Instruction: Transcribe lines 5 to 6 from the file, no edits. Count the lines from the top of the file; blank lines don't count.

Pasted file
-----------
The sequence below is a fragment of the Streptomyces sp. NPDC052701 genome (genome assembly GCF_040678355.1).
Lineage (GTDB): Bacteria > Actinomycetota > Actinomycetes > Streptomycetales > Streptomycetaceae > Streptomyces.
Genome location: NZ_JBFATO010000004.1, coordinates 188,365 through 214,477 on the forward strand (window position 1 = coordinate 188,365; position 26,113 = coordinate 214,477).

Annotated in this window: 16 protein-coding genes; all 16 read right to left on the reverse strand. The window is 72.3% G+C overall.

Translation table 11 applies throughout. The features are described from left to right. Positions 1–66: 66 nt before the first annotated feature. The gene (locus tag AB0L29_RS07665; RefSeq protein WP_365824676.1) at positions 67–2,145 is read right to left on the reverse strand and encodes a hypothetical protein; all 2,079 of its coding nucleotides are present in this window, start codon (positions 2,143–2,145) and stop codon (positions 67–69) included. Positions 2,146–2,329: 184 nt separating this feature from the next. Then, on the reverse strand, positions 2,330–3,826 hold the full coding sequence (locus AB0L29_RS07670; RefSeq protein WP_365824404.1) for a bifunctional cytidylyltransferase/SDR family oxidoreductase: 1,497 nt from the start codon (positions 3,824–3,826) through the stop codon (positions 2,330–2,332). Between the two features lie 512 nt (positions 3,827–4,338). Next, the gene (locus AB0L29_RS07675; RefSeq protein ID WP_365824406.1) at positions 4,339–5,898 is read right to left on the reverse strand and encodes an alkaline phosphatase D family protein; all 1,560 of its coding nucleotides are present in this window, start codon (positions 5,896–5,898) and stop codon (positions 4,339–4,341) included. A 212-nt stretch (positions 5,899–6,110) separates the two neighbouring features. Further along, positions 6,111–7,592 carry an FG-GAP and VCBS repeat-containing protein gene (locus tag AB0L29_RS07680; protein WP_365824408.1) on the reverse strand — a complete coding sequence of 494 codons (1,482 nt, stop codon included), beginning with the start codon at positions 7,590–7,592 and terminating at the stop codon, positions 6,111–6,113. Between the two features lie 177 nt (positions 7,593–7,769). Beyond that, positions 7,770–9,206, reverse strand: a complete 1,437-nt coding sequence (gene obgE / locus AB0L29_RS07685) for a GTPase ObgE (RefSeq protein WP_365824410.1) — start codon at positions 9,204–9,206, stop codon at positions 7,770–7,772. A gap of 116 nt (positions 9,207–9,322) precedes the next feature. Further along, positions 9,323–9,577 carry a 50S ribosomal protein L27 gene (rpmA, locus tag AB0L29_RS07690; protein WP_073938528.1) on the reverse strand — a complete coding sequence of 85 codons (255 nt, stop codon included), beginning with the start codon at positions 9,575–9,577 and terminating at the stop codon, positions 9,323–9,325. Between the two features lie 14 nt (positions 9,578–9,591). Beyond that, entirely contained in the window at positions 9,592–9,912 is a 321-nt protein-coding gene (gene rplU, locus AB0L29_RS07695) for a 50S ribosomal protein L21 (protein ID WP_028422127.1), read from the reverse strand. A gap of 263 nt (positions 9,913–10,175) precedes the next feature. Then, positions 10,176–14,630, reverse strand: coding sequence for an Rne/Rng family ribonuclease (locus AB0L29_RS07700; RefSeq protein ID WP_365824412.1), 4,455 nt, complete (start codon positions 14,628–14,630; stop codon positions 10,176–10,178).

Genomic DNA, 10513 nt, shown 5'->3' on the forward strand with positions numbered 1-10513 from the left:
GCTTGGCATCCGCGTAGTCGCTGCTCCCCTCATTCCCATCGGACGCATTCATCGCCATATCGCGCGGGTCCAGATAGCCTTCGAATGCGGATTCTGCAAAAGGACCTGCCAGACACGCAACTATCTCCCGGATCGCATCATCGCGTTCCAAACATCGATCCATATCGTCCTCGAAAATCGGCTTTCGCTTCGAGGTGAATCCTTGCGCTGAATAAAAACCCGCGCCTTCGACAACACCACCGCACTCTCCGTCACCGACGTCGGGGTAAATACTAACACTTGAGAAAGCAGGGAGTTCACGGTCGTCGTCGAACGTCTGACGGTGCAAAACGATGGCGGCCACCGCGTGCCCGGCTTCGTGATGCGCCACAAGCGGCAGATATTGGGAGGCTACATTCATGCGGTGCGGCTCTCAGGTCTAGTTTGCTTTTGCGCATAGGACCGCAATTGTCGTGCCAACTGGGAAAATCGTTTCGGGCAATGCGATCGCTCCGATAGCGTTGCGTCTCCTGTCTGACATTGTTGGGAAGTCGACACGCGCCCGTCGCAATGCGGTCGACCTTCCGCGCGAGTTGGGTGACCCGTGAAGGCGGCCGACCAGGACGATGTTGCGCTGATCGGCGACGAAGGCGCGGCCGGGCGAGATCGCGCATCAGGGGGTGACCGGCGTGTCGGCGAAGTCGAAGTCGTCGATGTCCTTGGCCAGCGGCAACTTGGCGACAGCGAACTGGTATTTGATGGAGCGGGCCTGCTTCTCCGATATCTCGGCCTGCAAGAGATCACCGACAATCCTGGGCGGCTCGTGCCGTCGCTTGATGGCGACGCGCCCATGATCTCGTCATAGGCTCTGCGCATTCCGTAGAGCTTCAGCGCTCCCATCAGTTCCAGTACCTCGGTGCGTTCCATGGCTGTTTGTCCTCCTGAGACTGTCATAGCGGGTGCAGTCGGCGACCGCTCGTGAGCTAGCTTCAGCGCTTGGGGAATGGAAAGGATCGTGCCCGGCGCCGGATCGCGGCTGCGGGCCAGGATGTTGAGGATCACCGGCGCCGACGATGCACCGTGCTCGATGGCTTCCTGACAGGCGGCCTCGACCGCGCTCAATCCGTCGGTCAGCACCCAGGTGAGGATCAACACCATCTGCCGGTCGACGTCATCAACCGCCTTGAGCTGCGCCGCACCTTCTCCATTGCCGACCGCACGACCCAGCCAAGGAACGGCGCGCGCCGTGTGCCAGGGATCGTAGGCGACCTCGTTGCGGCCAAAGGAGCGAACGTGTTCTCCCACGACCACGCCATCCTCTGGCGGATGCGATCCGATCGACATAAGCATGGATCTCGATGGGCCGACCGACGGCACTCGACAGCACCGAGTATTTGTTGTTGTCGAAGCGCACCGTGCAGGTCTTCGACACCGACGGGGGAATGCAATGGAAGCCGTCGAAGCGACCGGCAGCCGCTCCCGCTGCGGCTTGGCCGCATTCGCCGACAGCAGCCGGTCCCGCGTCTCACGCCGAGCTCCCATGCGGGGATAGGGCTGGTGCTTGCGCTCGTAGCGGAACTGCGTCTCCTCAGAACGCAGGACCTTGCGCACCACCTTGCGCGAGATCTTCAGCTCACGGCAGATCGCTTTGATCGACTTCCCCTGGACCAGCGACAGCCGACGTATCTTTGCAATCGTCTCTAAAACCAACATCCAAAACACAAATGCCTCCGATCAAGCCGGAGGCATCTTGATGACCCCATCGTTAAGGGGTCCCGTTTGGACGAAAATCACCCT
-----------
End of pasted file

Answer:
Translation table 11 applies throughout. The features are described from left to right. Positions 1–66: 66 nt before the first annotated feature. The gene (locus tag AB0L29_RS07665; RefSeq protein WP_365824676.1) at positions 67–2,145 is read right to left on the reverse strand and encodes a hypothetical protein; all 2,079 of its coding nucleotides are present in this window, start codon (positions 2,143–2,145) and stop codon (positions 67–69) included. Positions 2,146–2,329: 184 nt separating this feature from the next. Then, on the reverse strand, positions 2,330–3,826 hold the full coding sequence (locus AB0L29_RS07670; RefSeq protein WP_365824404.1) for a bifunctional cytidylyltransferase/SDR family oxidoreductase: 1,497 nt from the start codon (positions 3,824–3,826) through the stop codon (positions 2,330–2,332). Between the two features lie 512 nt (positions 3,827–4,338). Next, the gene (locus AB0L29_RS07675; RefSeq protein ID WP_365824406.1) at positions 4,339–5,898 is read right to left on the reverse strand and encodes an alkaline phosphatase D family protein; all 1,560 of its coding nucleotides are present in this window, start codon (positions 5,896–5,898) and stop codon (positions 4,339–4,341) included. A 212-nt stretch (positions 5,899–6,110) separates the two neighbouring features. Further along, positions 6,111–7,592 carry an FG-GAP and VCBS repeat-containing protein gene (locus tag AB0L29_RS07680; protein WP_365824408.1) on the reverse strand — a complete coding sequence of 494 codons (1,482 nt, stop codon included), beginning with the start codon at positions 7,590–7,592 and terminating at the stop codon, positions 6,111–6,113. Between the two features lie 177 nt (positions 7,593–7,769). Beyond that, positions 7,770–9,206, reverse strand: a complete 1,437-nt coding sequence (gene obgE / locus AB0L29_RS07685) for a GTPase ObgE (RefSeq protein WP_365824410.1) — start codon at positions 9,204–9,206, stop codon at positions 7,770–7,772. A gap of 116 nt (positions 9,207–9,322) precedes the next feature. Further along, positions 9,323–9,577 carry a 50S ribosomal protein L27 gene (rpmA, locus tag AB0L29_RS07690; protein WP_073938528.1) on the reverse strand — a complete coding sequence of 85 codons (255 nt, stop codon included), beginning with the start codon at positions 9,575–9,577 and terminating at the stop codon, positions 9,323–9,325. Between the two features lie 14 nt (positions 9,578–9,591). Beyond that, entirely contained in the window at positions 9,592–9,912 is a 321-nt protein-coding gene (gene rplU, locus AB0L29_RS07695) for a 50S ribosomal protein L21 (protein ID WP_028422127.1), read from the reverse strand. A gap of 263 nt (positions 9,913–10,175) precedes the next feature. Then, positions 10,176–14,630, reverse strand: coding sequence for an Rne/Rng family ribonuclease (locus AB0L29_RS07700; RefSeq protein ID WP_365824412.1), 4,455 nt, complete (start codon positions 14,628–14,630; stop codon positions 10,176–10,178).

Genomic DNA, 10513 nt, shown 5'->3' on the forward strand with positions numbered 1-10513 from the left: